14. I just got confused by this https://en.m.wikipedia.org/wiki/Tenor. It basically says that tenor is one of the highest male voice types. So that means that the highest is countertenor? But I thought tenor and countertenor has the same range. And the difference is, tenors are singers who sing more in a male range, while countertenors sing more in a female range. It also says that C5 is the tenor high C. But I remember reading somewhere that C6 is the tenor high C. So I'm confused. And I also know that Wikipedia can sometimes be wrong, because anyone can just go on there and write stuff. So I'll just ask this question here. Idk what tag I should put this in, because I have very little singing and voice knowledge, and Idk what a bunch of those tags mean. So I just put it in chest, head, and mixed voice. Because this question includes those stuff
  15. I've been able to sing in a much fuller sounding voice in higher notes (let's say D4 and above?). I think that what I'm doing is more mix than belting. When a high note, let's say an A4, comes out full I'm sometimes surprised with the result while I sing. It's not a fun: "wow, I sound so full in high notes!" but more like "it came out very full compared to what I was expecting, am I off-key?". Usually - the answer is "no". However, when singing, this moment of doubt is problematic and might cause mistakes in the next notes. Anyone ever encountered something like this? ideas on how to deal with it? I'm trying to sing quite a lot to get used to my high register but I didn't manage to enirely resolve this (crazy?) problem...
  16. So as the title says, stuck at F4 and can't go above it. Despite good adduction,twang,and appoggio. Once I hit G4 the balance starts faltering. I can sing above F4 with consistency but there's always some compromise, usually either a thinning with loss in body, or keeping the body but loss in upper ring.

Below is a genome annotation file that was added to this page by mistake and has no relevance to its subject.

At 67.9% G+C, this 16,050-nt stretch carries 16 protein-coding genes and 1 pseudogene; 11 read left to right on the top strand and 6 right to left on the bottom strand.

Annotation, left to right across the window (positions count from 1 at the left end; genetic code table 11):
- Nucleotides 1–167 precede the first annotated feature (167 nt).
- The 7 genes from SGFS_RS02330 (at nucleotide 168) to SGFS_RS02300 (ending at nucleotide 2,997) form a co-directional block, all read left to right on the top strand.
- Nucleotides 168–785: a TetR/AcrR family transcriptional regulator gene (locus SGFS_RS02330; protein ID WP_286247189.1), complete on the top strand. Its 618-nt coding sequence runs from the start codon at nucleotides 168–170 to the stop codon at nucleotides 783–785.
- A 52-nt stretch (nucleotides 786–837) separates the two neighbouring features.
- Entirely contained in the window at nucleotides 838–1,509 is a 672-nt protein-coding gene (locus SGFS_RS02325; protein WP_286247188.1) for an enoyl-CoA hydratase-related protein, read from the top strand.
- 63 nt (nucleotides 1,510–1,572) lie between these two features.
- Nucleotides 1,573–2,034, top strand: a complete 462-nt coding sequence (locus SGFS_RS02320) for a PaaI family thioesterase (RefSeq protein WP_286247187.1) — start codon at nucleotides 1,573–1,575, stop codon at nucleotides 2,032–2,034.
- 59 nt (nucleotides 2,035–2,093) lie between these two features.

17. So, I think I'm decent enough now to post a little something. This was one of the first songs I learned to sing and play guitar for, so I think it would be appropriate to post this. Not too hard of a song, but it gives me nice long sustained notes to lock in proper resonance, which I think i accomplished. Without further ado, here it is: http://vocaroo.com/i/s0ph1hS02VcS Enjoy
  18. Cues are still a bit iffy. This was first take. Pretty proud of the direction I'm taking with my singing! Hope you guys enjoy and any constructive criticism is appreciated.
  19. As I have begun to really develop my head voice, I've noticed and been told by others that it is extremely loud. As ronws said, it has "volume that could crack a mountain." Now, I don't think this is a bad thing, as I want to do rock vocals, but could this be a problem in any situations? My mother has said that it's so loud that it's unpleasant to listen to.
  20. Wonderful song and another killer interpretation line from Bruce Dickinson. A real lot of power and details on the phrasing, in special his use of registration on the chorus and verses. Thanks everyone that listens and drops a few words Update: Fixed version with a little more punch to it, thanks @aravindmadis for the help!
  21. Have been meaning to cover this song for a while now. Bruce's tone is amazing in this song. What makes it so difficult is the number of closed vowels, especially in the chorus. Someday I would love to do a better version of the song, especially in the chorus. But for now I am very happy with the outcome for my current level. A big thank you to folks who give this a listen and drop a sentence or two...
  22. When I sing in head voice, sometimes my voice will make two notes at the same time and I don't know why. Btw, I sound very bad in the recording because I have absolutely no head voice control so please understand I don't usually sing this bad. lol. But what exactly is causing the phenomenon? Recording: http://vocaroo.com/i/s0Adwm0BShgq
  23. A couple of days ago, I finally got the coordination down for stable head tones, but I haven't been able to recreate that sensation again. Has anyone else had this kind of problem with their training, and are there methods to pinpoint what I'm doing right and remember how to do it?
  24. how long does it actually take to develop good compression? I have twang and cord adduction, and I've found that the next goes into compression. I found that compression gives my cords a very airy feeling and better tone, but it seems like I can only hit it at certain times in my warmup, so I'm wondering how long it might take to get consistent compression. I can actually sing above the compression, but that doesn't help with tone